April 9, 2021
April 9, 2021
April 10, 2021
An upcoming landmark anniversary for our university presents an excellent opportunity to upgrade and improve the campus. This paper details a solution to the improvements proposed by an on-campus, student-organized environmental organization. As students who live on our University’s campus, our group felt that, among other issues, building updates and renovations were much needed to improve the sustainability of the university. Given the large amount of infrastructure on campus, research was conducted to identify unique issues. These are the very issues that must be addressed in order to build the ideal environment we are all seeking. Old buildings are susceptible to energy loss which is inefficient and costly over time. Furthermore, as proven through survey research that collected information from a diverse group of students, many felt that their mental health was not fully taken into consideration in the design of their living and workspaces. With the addition of greenery into the interior of buildings on campus, we would be able to tackle all of these problems. Installing plants inside buildings has shown to have many benefits. Not only can it improve energy sustainability, but it has shown to increase concentration levels of workers and improve students’ mental health in academic buildings and dormitories. These plants can further boost sustainability by increasing the quality of air. Low maintenance plants such as the spider plant and golden pothos would be most ideal as they do not have to be watered frequently and do not require much sunlight. With the addition of interior plants, there are some constraints to be considered. The cost and maintenance required to keep the plants thriving indoors is another concern. Even though the most favorable plants will end up being low maintenance, some level of attention will be required. All plants will need occasional watering and pruning to remain healthy. Once the concept is approved, the plant layout inside residence halls and academic buildings must be determined which will act as a main attraction upon entering the building and be cooperative with not only administration’s needs but also the needs of professors and students. Our plan of action addresses these issues and other possible problems successfully and effectively. Finally, when there is enough funding, the solution can be implemented on campus by first obtaining the plants, then scheduling and proceeding with their installation. Budgeting is estimated to be around $15,000 with a monthly maintenance charge of around $100. Fundraising can be taken care of through school sanctioned events or volunteering. There may be possible obstacles when ensuring funding is sufficient enough to provide for this consistent change, but we have found that these can be easily overcome by either student participation or funding through multiple sources. Knowing that there are multiple options available to provide this extremely effective next step for our University, it is necessary that these steps be taken in order to provide a better life for our campus community and to help reduce our impact on our environment globally.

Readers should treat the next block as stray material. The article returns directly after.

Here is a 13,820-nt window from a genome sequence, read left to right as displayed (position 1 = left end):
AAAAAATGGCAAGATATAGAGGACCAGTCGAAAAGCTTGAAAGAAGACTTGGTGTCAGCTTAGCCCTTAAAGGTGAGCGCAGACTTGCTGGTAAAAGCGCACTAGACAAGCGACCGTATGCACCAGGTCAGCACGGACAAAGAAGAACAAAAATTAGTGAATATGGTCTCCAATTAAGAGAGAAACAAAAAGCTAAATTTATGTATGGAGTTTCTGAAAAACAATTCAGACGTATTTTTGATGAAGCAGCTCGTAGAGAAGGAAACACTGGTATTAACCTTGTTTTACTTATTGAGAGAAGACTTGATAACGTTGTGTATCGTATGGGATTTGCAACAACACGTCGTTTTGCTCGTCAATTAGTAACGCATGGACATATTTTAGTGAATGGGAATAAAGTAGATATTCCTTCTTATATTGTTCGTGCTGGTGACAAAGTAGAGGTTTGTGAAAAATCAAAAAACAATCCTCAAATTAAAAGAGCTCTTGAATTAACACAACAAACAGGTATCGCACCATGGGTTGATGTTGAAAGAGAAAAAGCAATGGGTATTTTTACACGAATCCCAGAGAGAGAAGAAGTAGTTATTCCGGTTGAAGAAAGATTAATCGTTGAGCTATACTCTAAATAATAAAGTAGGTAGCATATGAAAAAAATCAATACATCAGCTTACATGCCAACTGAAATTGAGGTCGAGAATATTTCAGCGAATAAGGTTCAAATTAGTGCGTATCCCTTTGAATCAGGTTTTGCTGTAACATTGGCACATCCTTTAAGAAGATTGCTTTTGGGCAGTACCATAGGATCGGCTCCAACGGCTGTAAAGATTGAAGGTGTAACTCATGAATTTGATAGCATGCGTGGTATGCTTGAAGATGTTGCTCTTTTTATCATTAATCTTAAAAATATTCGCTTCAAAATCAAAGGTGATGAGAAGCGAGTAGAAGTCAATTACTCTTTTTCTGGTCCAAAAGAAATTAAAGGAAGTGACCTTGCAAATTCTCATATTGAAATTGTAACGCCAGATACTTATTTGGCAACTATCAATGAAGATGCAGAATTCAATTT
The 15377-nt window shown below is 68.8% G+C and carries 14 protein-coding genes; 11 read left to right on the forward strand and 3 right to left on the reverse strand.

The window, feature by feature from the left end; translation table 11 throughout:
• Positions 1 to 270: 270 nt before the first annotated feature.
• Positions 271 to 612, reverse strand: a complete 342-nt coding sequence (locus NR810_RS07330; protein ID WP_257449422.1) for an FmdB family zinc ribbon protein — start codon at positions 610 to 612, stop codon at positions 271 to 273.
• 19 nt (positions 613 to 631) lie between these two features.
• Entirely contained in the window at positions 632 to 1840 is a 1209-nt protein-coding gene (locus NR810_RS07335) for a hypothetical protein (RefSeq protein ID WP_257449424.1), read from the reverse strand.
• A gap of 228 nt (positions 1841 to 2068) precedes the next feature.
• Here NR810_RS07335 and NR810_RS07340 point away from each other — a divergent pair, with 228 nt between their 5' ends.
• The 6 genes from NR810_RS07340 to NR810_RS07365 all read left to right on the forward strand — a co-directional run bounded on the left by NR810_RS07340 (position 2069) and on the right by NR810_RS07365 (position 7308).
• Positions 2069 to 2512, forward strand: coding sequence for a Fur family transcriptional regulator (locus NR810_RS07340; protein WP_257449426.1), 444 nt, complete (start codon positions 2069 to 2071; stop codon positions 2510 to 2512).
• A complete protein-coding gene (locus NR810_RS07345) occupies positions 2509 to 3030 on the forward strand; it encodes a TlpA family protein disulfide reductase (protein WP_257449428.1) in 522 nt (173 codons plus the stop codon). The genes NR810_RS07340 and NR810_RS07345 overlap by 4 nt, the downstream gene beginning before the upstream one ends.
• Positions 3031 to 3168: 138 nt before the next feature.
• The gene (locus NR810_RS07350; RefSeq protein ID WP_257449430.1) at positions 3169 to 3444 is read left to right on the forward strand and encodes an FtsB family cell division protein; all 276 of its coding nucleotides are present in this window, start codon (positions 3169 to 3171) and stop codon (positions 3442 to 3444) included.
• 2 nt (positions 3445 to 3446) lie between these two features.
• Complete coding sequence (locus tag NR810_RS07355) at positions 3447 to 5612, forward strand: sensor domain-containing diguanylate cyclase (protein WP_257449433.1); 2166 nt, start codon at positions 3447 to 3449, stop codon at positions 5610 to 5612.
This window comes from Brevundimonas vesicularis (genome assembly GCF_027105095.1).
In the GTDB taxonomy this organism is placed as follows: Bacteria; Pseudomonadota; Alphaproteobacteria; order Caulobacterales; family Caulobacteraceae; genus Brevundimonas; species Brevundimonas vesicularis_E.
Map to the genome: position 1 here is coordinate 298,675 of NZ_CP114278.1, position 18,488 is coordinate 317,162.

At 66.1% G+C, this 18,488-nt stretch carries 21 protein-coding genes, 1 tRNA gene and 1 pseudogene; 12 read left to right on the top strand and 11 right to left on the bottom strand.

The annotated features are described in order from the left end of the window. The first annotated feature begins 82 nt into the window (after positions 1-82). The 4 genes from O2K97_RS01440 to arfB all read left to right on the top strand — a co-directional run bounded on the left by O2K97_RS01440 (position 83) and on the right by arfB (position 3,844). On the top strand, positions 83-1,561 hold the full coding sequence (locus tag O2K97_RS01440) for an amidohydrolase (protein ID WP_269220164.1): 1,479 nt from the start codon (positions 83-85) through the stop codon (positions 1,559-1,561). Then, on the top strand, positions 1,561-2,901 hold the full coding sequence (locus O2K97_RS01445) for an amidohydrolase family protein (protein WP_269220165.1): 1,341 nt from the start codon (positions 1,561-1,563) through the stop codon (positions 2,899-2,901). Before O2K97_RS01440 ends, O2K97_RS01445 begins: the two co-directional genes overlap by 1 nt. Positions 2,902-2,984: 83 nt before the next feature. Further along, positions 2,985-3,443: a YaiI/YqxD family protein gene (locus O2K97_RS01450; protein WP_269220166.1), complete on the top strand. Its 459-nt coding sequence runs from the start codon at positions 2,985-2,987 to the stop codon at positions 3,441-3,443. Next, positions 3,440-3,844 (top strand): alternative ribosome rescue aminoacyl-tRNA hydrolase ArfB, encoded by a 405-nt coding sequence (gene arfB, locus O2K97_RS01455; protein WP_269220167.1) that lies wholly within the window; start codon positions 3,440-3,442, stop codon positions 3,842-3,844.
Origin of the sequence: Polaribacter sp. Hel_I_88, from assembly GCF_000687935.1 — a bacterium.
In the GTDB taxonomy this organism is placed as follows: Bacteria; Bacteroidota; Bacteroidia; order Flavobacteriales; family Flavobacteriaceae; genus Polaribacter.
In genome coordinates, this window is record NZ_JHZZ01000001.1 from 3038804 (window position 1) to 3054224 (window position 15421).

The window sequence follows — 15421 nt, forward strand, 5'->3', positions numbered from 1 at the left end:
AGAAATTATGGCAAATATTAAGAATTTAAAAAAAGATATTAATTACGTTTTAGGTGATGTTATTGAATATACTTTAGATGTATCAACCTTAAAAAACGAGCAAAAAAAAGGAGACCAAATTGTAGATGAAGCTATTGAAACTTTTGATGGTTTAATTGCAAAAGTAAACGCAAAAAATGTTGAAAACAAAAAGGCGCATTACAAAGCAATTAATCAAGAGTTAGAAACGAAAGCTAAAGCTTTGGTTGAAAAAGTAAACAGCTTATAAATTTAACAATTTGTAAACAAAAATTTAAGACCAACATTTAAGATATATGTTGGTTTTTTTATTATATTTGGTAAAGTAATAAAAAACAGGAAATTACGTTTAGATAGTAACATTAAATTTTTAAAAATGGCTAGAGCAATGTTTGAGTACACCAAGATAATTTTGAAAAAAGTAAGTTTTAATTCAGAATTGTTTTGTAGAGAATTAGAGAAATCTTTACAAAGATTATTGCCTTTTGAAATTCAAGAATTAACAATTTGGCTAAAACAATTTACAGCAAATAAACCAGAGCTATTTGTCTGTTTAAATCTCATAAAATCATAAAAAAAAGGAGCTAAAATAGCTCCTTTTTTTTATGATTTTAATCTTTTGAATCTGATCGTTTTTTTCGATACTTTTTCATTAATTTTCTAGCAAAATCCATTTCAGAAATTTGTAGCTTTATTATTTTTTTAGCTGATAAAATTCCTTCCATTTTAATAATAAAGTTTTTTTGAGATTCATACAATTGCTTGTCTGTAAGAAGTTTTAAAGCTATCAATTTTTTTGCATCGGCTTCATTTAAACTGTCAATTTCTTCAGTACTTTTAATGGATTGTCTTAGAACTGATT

Fasino, A., & Rodgers, J., & Petersen, J. K., & Jarrett, B. A. (2021, April), Plants for Rowan Paper presented at Middle Atlantic ASEE Section Spring 2021 Conference, Virtual . https://peer.asee.org/36312
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